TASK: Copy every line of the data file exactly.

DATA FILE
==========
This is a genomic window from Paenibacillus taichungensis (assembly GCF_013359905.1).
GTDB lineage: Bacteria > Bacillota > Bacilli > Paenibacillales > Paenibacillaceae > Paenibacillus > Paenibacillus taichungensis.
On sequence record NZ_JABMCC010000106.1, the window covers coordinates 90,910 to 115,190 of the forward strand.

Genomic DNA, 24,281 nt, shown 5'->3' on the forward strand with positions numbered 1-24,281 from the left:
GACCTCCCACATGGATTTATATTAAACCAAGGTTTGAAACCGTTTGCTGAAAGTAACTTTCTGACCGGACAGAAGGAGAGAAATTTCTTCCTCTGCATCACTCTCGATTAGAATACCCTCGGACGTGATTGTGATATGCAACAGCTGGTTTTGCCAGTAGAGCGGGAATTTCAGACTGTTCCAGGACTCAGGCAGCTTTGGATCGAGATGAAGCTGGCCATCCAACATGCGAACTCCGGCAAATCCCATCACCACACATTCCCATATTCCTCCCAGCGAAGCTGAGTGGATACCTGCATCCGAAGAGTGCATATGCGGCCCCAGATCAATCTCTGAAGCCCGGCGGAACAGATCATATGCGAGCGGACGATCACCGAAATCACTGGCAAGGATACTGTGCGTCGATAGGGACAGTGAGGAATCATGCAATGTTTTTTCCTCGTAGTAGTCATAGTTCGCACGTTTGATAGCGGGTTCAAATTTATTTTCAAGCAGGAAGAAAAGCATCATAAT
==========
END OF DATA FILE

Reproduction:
This is a genomic window from Paenibacillus taichungensis (assembly GCF_013359905.1).
GTDB lineage: Bacteria > Bacillota > Bacilli > Paenibacillales > Paenibacillaceae > Paenibacillus > Paenibacillus taichungensis.
On sequence record NZ_JABMCC010000106.1, the window covers coordinates 90,910 to 115,190 of the forward strand.

Genomic DNA, 24,281 nt, shown 5'->3' on the forward strand with positions numbered 1-24,281 from the left:
GACCTCCCACATGGATTTATATTAAACCAAGGTTTGAAACCGTTTGCTGAAAGTAACTTTCTGACCGGACAGAAGGAGAGAAATTTCTTCCTCTGCATCACTCTCGATTAGAATACCCTCGGACGTGATTGTGATATGCAACAGCTGGTTTTGCCAGTAGAGCGGGAATTTCAGACTGTTCCAGGACTCAGGCAGCTTTGGATCGAGATGAAGCTGGCCATCCAACATGCGAACTCCGGCAAATCCCATCACCACACATTCCCATATTCCTCCCAGCGAAGCTGAGTGGATACCTGCATCCGAAGAGTGCATATGCGGCCCCAGATCAATCTCTGAAGCCCGGCGGAACAGATCATATGCGAGCGGACGATCACCGAAATCACTGGCAAGGATACTGTGCGTCGATAGGGACAGTGAGGAATCATGCAATGTTTTTTCCTCGTAGTAGTCATAGTTCGCACGTTTGATAGCGGGTTCAAATTTATTTTCAAGCAGGAAGAAAAGCATCATAAT